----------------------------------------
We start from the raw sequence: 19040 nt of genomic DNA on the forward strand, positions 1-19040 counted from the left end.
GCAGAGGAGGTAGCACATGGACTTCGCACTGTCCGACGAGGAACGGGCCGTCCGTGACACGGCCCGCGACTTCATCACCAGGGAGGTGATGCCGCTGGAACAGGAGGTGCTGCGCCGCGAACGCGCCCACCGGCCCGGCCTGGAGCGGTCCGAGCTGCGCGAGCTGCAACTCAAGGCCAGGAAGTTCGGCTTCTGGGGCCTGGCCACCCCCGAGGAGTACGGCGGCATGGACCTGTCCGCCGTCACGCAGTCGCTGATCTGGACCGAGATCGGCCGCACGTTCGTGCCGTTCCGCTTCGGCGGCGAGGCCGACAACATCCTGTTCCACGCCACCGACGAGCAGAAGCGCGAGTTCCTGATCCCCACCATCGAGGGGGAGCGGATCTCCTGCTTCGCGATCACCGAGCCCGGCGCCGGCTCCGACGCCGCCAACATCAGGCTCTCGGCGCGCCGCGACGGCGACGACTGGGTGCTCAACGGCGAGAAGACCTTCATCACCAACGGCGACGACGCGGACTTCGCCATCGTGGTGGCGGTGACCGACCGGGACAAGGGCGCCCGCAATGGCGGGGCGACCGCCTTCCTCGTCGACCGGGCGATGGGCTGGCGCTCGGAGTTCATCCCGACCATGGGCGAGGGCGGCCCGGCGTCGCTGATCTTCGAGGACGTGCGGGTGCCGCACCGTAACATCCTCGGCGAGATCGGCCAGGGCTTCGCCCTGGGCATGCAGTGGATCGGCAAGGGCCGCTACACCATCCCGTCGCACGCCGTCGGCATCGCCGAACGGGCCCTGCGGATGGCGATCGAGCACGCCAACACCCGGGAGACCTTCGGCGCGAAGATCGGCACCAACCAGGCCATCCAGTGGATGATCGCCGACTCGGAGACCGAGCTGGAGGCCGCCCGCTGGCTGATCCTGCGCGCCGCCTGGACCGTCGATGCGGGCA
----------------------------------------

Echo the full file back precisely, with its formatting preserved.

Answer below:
We start from the raw sequence: 19040 nt of genomic DNA on the forward strand, positions 1-19040 counted from the left end.
GCAGAGGAGGTAGCACATGGACTTCGCACTGTCCGACGAGGAACGGGCCGTCCGTGACACGGCCCGCGACTTCATCACCAGGGAGGTGATGCCGCTGGAACAGGAGGTGCTGCGCCGCGAACGCGCCCACCGGCCCGGCCTGGAGCGGTCCGAGCTGCGCGAGCTGCAACTCAAGGCCAGGAAGTTCGGCTTCTGGGGCCTGGCCACCCCCGAGGAGTACGGCGGCATGGACCTGTCCGCCGTCACGCAGTCGCTGATCTGGACCGAGATCGGCCGCACGTTCGTGCCGTTCCGCTTCGGCGGCGAGGCCGACAACATCCTGTTCCACGCCACCGACGAGCAGAAGCGCGAGTTCCTGATCCCCACCATCGAGGGGGAGCGGATCTCCTGCTTCGCGATCACCGAGCCCGGCGCCGGCTCCGACGCCGCCAACATCAGGCTCTCGGCGCGCCGCGACGGCGACGACTGGGTGCTCAACGGCGAGAAGACCTTCATCACCAACGGCGACGACGCGGACTTCGCCATCGTGGTGGCGGTGACCGACCGGGACAAGGGCGCCCGCAATGGCGGGGCGACCGCCTTCCTCGTCGACCGGGCGATGGGCTGGCGCTCGGAGTTCATCCCGACCATGGGCGAGGGCGGCCCGGCGTCGCTGATCTTCGAGGACGTGCGGGTGCCGCACCGTAACATCCTCGGCGAGATCGGCCAGGGCTTCGCCCTGGGCATGCAGTGGATCGGCAAGGGCCGCTACACCATCCCGTCGCACGCCGTCGGCATCGCCGAACGGGCCCTGCGGATGGCGATCGAGCACGCCAACACCCGGGAGACCTTCGGCGCGAAGATCGGCACCAACCAGGCCATCCAGTGGATGATCGCCGACTCGGAGACCGAGCTGGAGGCCGCCCGCTGGCTGATCCTGCGCGCCGCCTGGACCGTCGATGCGGGCA